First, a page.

September 2022
Leaves from My Notebook
Elaine Greensmith Jordan

Scenes from a Marriage, Part One

A cow?  You bought a cow?” I’m not surprised. My sister had left civilization for the simple life on a Michigan farm.

“She’s got that gloomy look — has a white triangle on her face,” Connie says. “I do the milking every morning.”

“I can’t imagine it.” My conventional kitchen looks tidy and shiny. Outside the window, a solitary black cat roams our green lawn. Not a cow in sight.

By the time I hang up the phone I feel as tired as if I’d been milking that cow myself. Connie not only has a cow; she has four children. Four babies! She’d gone back to the earth like so many others, and she raises her brood on a farm. She’s two years younger than I am and has given birth four times, while I teach at a high school in suburbia.

I’d played with dolls when we were young. Connie was more interested in climbing onto the roof of our house to frighten our mother. She wore toy guns in holsters and played cowboy. If I were the one with children, we wouldn’t live on a farm. We’d live near a library and a park. We’d have pets and I’d read to my children every evening.

Kurt, my husband in silky shirt and long sideburns, comes into the kitchen and we stand together preparing our breakfast, two tall figures, a flamboyant young man smoking a cigarette and a prim schoolteacher holding her favorite porcelain cup, a wedding gift. She gazes outside at the black cat tiptoeing through the dewy grass shaking the droplets off her paws before each step, a dark shadow in a green world.

“Connie’s bought a cow.”

“Oh.” Kurt takes a drag on his cigarette. I can’t be sure how he feels. Kurt and I have been married for ten years and have been estranged for some time.

I’d rejected the boring men I dated and chosen him, a man of adventure and excitement. That’s what you do when you’re twenty-one — you choose adventure and excitement. What would another man look like in this kitchen? Sighing a dramatic sigh, I take a sip of tea from the pretty cup.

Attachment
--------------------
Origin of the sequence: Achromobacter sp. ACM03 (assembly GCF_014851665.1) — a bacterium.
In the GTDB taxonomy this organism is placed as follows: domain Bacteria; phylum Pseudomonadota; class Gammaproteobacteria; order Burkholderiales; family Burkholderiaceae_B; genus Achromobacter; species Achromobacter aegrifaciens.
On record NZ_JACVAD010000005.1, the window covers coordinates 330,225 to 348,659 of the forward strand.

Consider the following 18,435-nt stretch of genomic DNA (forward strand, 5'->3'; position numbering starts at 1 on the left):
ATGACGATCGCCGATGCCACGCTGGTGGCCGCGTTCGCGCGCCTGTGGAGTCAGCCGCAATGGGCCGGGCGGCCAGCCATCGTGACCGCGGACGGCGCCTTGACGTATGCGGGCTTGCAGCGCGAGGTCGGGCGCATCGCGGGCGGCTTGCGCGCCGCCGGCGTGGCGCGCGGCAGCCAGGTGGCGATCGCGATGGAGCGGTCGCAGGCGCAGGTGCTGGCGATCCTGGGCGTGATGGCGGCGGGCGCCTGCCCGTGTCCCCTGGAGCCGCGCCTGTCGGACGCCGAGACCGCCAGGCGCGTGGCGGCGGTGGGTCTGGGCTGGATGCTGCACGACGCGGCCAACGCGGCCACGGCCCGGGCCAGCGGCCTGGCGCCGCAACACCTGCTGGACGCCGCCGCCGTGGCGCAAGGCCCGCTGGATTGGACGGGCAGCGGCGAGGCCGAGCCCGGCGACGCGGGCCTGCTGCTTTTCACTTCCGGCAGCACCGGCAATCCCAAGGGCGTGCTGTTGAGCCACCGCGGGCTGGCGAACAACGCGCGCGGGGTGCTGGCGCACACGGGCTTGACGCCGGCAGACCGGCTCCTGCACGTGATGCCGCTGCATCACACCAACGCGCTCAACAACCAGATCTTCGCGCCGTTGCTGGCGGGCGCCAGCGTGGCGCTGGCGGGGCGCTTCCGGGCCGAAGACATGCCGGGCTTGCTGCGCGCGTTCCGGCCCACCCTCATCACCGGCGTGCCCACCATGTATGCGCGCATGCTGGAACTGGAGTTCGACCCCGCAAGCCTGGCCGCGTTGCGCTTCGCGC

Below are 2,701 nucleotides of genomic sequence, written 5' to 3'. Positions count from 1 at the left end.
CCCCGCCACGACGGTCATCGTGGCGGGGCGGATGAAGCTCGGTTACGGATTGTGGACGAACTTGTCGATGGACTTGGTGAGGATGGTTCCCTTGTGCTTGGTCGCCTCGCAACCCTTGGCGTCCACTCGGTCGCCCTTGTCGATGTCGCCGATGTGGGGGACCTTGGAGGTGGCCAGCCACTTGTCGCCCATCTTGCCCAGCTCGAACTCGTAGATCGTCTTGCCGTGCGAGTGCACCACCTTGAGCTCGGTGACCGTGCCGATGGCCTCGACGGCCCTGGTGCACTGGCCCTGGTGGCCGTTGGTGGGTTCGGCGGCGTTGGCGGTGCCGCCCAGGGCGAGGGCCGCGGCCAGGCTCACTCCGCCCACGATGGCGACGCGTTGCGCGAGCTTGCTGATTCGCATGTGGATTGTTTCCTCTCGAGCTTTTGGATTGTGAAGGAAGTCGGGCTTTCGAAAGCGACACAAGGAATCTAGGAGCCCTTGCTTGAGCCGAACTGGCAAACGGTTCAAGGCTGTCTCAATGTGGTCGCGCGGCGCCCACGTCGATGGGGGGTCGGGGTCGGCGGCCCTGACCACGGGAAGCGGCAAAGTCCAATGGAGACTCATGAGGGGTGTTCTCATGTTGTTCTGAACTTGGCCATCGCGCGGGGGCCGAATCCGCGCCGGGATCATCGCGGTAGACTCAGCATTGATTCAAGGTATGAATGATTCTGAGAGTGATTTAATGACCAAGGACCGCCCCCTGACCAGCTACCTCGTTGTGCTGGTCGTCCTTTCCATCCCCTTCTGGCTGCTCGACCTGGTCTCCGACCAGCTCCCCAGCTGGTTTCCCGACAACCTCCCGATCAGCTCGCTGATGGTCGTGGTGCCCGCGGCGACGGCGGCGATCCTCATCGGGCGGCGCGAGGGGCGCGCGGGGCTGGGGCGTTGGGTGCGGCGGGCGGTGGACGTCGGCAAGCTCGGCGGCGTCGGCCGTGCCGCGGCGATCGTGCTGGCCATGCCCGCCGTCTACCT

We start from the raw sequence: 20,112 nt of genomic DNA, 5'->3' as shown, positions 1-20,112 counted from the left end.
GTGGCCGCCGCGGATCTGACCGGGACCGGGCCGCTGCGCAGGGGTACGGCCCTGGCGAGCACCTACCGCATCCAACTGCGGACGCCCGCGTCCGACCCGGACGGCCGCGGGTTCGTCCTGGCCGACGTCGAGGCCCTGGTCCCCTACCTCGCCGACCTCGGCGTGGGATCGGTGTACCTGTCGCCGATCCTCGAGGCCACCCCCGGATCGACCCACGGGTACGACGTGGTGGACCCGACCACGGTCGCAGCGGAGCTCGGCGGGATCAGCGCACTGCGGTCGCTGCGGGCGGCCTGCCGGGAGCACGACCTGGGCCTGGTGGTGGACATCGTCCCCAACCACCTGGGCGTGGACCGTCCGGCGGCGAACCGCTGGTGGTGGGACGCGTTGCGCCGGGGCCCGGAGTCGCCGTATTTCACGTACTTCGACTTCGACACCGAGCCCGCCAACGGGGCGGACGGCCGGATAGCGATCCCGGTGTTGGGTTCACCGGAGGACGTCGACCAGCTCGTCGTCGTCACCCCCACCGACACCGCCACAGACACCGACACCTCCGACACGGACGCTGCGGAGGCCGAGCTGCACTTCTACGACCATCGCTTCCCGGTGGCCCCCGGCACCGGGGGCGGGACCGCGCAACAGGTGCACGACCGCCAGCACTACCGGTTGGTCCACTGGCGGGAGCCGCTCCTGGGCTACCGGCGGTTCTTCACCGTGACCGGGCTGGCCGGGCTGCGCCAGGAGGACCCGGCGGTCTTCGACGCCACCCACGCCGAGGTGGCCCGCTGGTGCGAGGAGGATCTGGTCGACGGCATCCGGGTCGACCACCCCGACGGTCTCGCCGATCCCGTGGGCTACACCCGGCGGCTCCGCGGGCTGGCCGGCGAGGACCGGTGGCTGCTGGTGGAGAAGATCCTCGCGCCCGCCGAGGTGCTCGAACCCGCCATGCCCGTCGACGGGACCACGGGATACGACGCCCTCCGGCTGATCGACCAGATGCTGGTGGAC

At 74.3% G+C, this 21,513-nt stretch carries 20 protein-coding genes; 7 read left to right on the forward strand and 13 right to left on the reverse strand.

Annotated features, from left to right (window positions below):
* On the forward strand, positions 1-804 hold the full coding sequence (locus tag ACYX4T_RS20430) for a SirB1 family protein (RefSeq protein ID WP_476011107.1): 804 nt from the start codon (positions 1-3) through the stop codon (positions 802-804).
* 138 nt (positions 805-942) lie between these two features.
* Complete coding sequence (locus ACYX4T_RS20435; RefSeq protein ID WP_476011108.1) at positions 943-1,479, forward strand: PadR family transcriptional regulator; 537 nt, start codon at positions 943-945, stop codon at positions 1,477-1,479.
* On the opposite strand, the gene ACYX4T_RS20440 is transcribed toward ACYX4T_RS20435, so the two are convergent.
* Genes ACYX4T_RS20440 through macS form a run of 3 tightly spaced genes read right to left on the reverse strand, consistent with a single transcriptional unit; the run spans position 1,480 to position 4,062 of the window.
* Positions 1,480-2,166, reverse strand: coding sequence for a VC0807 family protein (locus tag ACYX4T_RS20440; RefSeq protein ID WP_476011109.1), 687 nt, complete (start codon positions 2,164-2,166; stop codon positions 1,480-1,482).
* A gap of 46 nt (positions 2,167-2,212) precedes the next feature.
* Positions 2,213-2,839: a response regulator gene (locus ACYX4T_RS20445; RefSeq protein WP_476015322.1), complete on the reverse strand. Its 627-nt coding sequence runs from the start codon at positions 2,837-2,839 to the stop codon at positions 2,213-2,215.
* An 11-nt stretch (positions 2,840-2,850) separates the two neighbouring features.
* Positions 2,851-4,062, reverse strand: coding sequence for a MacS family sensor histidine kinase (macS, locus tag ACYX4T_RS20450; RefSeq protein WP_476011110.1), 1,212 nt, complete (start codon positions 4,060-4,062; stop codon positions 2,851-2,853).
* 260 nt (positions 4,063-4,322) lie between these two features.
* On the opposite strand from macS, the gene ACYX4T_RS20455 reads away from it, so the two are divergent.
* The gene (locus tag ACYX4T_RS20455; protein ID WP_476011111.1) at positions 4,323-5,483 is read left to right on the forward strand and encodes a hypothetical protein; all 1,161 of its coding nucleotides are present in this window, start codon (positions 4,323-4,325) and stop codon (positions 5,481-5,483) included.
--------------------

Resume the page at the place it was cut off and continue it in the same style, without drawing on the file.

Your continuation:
While buttering two pieces of toast I think of Connie’s butter-producing cow — barns, livestock, the smell of soil. I offer Kurt the bread. “Want one?” He shakes his head, and I turn to face the window again. The cat has disappeared.

Kurt lights another cigarette and snaps the lid of his Zippo lighter. The sound has the crack of the last word, a steely pop. Case closed. Then the screen door slams as he leaves with his coffee mug and heads for work. “Take it easy.” Maybe Kurt would be home for dinner or maybe not. I don’t know where he goes in the evenings.

It doesn’t occur to me to leave my marriage. In my universe, women don’t divorce unless they’ve been attacked or deserted. The solution to my despair is a pregnancy and babies. I believed that children would bring more warmth and love to our relationship.

I’d chosen an expensive specialist to find reasons for my infertility. I trusted that Dr. Brighton could find what was wrong even though he’d started me on pills that left me weepy. He’d tried painful procedures too, like injections with a long needle to cauterize the cervix, and other methods I’ve chosen to forget.

David Ring

I rinse my cup and make my way along the path through the grass to the carport. No cat. No glance from her yellow eyes. When I open the door of the car and raise my foot to get in, I’m amused to see my blue terry slippers instead of teaching shoes. I’m not surprised; slippers keep me in a soft retreat from fertility doctors and Kurt’s neglect.

In the days that followed, I left teaching and we adopted  two infants. Nothing changed in our marriage, but at the same time an evolution of new ideas about women’s lives emerged in American culture. I found women friends who encouraged thoughtful scrutiny of where we’d found ourselves. We sat and talked until I could risk the truth about my marriage. Those times with friends nurtured and embraced me. I began a process leading to courage to remove my slippers and leave the kitchen for a green world outdoors.

To be continued next month.

Elaine Jordan, author of Mrs. Ogg Played the Harp, is a local editor who’s lived in Prescott for thirty years.